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Signs of Preterm Labor

What Are the Signs of Preterm Labor?

The average pregnancy lasts 40 weeks, but things don’t always go according to your birth plan. Sometimes labor begins spontaneously, long before your estimated due date.

As a soon-to-be mom, you want nothing more than for everything about your pregnancy to go smoothly. But even if you do everything right, you may face unexpected challenges. Knowing about preterm labor and what to expect if it happens to you is a good step to take to be prepared for anything.

What is preterm labor?

Preterm labor is when your body goes into labor early, specifically before 37 weeks of pregnancy. If you’re having regular contractions and changes have been found in your cervix, labor has begun.

What are signs of preterm labor?

It’s not always easy to distinguish between preterm labor symptoms and the normal signs of pregnancy, but here are some key things to look out for:

  • Regular contractions (every 10 minutes or more)
  • Abdominal cramps
  • Constant lower back discomfort
  • A feeling of pressure in the pelvis
  • Vaginal bleeding or spotting
  • Fluid leaking from the vagina (this could mean your water broke)

What should I do if I have symptoms?

If you notice any of these signs, it’s always a good idea to remain calm and contact your doctor right away. They can help determine whether you’re going into preterm labor or just experiencing normal pregnancy symptoms.

What causes preterm labor?

Premature labor is somewhat of a medical mystery. It’s unknown why perfectly healthy women sometimes go into labor early. However, we do know that there are certain risk factors. These include:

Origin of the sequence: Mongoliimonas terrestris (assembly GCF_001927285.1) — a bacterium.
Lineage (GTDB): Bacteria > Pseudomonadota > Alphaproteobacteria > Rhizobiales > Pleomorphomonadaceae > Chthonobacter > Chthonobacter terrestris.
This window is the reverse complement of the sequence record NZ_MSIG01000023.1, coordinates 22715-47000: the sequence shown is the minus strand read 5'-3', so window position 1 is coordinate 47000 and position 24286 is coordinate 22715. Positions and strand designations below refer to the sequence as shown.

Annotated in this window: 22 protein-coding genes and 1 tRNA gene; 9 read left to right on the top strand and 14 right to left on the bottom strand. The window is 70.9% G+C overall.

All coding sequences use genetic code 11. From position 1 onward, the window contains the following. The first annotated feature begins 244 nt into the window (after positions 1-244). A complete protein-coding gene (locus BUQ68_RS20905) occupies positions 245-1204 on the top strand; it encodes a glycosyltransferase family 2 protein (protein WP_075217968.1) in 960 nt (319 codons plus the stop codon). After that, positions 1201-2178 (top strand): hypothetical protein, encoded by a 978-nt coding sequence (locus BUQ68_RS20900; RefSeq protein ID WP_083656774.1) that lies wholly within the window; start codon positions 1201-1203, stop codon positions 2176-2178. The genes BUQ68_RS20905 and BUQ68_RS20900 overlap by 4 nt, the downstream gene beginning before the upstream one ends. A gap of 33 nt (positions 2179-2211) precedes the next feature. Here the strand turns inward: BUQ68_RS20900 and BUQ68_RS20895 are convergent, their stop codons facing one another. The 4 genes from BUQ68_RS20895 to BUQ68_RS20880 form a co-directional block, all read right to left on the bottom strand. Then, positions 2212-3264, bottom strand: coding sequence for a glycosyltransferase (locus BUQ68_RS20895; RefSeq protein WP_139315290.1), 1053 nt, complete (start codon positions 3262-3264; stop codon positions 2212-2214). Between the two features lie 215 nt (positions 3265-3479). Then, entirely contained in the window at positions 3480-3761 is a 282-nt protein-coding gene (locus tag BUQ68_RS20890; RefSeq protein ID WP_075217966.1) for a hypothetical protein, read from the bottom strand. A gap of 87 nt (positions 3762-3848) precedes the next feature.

• Previous premature birth
  • Pregnancy with twins
  • A shortened cervix
  • Uterus issues
  • Smoking or using drugs
  • Chronic conditions, including high blood pressure, and diabetes

How to lower your risk of preterm labor

Preterm labor can’t always be avoided, but there are certain lifestyle choices and other actions you can take to increase the odds of having a full-term pregnancy, such as:

  • Getting the right nutrition. Foods high in polyunsaturated fatty acids, such as oily fish, walnuts, and flax seeds may lower your risk of preterm birth.
  • Staying away from cigarettes
  • Regular prenatal visits to your health care provider
  • Managing chronic conditions, such as obesity, diabetes, and elevated blood pressure

Does preterm labor always lead to preterm birth?

Going into preterm labor doesn’t necessarily mean you’ll give birth to a premature baby. Many women who are treated for preterm labor go on to give birth after 37 weeks.


According to the American Academy of Family Physicians, less than 10% of women who are diagnosed with preterm labor deliver within 7 days.


Preterm labor is usually unexpected and comes without much warning. It’s important to know what signs to look out for, so that if you suspect you may be going into labor early, you can notify your doctor and get the care you need.

All information on Enfamil, including but not limited to information about health, medical conditions, and nutrition, is intended for your general knowledge and is not a substitute for a healthcare professional's medical identification, advice, or management for specific medical conditions. You should seek medical care and consult your doctor or pediatrician for any specific health or nutrition issues. Never disregard professional medical advice or delay seeking medical treatment, care, or help because of information you have read on Enfamil.